Overview of Data Structures | Set 2 (Binary Tree, BST, Heap and Hash)
We have discussed Overview of Array, Linked List, Queue and Stack. In this article following Data Structures are discussed.
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Unlike Arrays, Linked Lists, Stack, and queues, which are linear data structures, trees are hierarchical data structures.
A binary tree is a tree data structure in which each node has at most two children, which are referred to as the left child and the right child. It is implemented mainly using Links.
Binary Tree Representation: A tree is represented by a pointer to the topmost node in the tree. If the tree is empty, then the value of the root is NULL. A Binary Tree node contains the following parts.
2. Pointer to left child
3. Pointer to the right child
A Binary Tree can be traversed in two ways:
Depth First Traversal: Inorder (Left-Root-Right), Preorder (Root-Left-Right), and Postorder (Left-Right-Root)
Breadth-First Traversal: Level Order Traversal
Binary Tree Properties:
The maximum number of nodes at level ‘l’ = 2l. Maximum number of nodes = 2h + 1 – 1. Here h is height of a tree. Height is considered as the maximum number of edges on a path from root to leaf. Minimum possible height = ceil(Log2(n+1)) - 1 In Binary tree, number of leaf nodes is always one more than nodes with two children. Time Complexity of Tree Traversal: O(n)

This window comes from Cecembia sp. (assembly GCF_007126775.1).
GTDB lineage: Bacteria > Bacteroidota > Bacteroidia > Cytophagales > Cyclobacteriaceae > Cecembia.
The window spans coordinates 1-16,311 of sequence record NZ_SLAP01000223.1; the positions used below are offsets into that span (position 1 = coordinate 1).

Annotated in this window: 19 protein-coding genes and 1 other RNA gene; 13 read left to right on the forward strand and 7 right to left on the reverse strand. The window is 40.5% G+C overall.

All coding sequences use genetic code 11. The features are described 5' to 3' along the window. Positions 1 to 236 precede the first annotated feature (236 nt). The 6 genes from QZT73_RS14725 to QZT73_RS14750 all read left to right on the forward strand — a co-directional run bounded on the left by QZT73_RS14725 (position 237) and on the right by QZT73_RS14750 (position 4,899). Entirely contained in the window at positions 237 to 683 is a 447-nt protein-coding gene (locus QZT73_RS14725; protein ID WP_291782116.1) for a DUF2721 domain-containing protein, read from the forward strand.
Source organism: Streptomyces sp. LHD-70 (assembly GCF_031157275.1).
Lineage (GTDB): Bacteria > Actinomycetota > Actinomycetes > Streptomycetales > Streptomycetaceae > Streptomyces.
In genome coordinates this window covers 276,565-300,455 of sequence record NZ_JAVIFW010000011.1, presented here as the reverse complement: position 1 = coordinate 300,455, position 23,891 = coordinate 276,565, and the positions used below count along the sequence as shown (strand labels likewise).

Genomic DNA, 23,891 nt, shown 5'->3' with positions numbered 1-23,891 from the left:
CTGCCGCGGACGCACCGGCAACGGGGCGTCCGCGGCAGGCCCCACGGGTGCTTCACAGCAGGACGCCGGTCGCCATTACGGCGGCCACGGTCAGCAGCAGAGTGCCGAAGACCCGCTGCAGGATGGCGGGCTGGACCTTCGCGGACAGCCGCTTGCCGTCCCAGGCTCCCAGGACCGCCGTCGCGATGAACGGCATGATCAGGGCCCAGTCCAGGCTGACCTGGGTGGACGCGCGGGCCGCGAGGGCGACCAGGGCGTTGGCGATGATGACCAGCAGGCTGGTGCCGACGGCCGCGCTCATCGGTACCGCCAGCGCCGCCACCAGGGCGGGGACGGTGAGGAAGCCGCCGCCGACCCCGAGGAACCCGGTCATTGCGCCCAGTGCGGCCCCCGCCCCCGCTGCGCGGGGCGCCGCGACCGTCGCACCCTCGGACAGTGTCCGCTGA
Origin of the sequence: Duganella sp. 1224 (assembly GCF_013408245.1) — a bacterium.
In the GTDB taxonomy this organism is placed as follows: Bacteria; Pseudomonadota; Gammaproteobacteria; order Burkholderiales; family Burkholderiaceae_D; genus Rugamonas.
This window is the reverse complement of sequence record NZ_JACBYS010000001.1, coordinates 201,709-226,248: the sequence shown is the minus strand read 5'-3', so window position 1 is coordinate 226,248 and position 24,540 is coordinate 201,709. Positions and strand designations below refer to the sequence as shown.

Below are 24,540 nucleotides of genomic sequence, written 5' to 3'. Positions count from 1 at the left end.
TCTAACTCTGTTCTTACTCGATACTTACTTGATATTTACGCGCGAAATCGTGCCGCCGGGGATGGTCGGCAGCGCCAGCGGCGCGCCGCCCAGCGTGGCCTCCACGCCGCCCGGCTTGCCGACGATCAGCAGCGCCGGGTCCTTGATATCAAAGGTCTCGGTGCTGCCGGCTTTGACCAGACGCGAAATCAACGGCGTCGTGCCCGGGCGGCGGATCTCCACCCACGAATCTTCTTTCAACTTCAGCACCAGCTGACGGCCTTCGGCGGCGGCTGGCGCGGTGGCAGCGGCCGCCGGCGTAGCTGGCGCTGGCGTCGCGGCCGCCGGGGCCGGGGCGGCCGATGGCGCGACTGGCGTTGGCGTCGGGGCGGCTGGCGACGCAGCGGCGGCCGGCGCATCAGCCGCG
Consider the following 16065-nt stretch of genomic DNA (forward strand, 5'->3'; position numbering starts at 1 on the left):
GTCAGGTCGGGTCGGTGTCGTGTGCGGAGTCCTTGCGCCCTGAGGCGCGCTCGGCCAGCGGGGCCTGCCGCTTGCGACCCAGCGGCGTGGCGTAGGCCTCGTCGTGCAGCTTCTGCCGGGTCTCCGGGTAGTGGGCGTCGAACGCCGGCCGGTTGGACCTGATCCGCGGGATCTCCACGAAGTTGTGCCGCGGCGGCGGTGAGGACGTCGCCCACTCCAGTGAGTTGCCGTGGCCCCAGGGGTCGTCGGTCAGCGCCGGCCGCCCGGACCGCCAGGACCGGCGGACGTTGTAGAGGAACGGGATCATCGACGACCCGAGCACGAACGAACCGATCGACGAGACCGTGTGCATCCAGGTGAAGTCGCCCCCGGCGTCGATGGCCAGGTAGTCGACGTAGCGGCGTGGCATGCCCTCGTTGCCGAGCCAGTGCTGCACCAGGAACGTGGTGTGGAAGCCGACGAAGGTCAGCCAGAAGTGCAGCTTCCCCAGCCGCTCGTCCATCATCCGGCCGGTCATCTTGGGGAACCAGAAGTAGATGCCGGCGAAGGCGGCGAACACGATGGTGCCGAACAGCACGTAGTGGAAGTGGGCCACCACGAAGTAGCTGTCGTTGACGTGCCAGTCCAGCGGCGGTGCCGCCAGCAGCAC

Binary Search Tree
In Binary Search Tree is a Binary Tree with the following additional properties:
1. The left subtree of a node contains only nodes with keys less than the node’s key.
2. The right subtree of a node contains only nodes with keys greater than the node’s key.
3. The left and right subtree each must also be a binary search tree.
Search : O(h) Insertion : O(h) Deletion : O(h) Extra Space : O(n) for pointers h: Height of BST n: Number of nodes in BST If Binary Search Tree is Height Balanced, then h = O(Log n) Self-Balancing BSTs such as AVL Tree, Red-Black Tree and Splay Tree make sure that height of BST remains O(Log n)
BST provides moderate access/search (quicker than Linked List and slower than arrays).
BST provides moderate insertion/deletion (quicker than Arrays and slower than Linked Lists).
Examples: Its main use is in search applications where data is constantly entering/leaving and data needs to be printed in sorted order. For example in implementation in E-commerce websites where a new product is added or product goes out of stock and all products are listed in sorted order.
A Binary Heap is a Binary Tree with the following properties.
1) It’s a complete tree (All levels are completely filled except possibly the last level and the last level has all keys as left as possible). This property of Binary Heap makes them suitable to be stored in an array.
2) A Binary Heap is either Min Heap or Max Heap. In a Min Binary Heap, the key at the root must be minimum among all keys present in Binary Heap. The same property must be recursively true for all nodes in Binary Tree. Max Binary Heap is similar to Min Heap. It is mainly implemented using an array.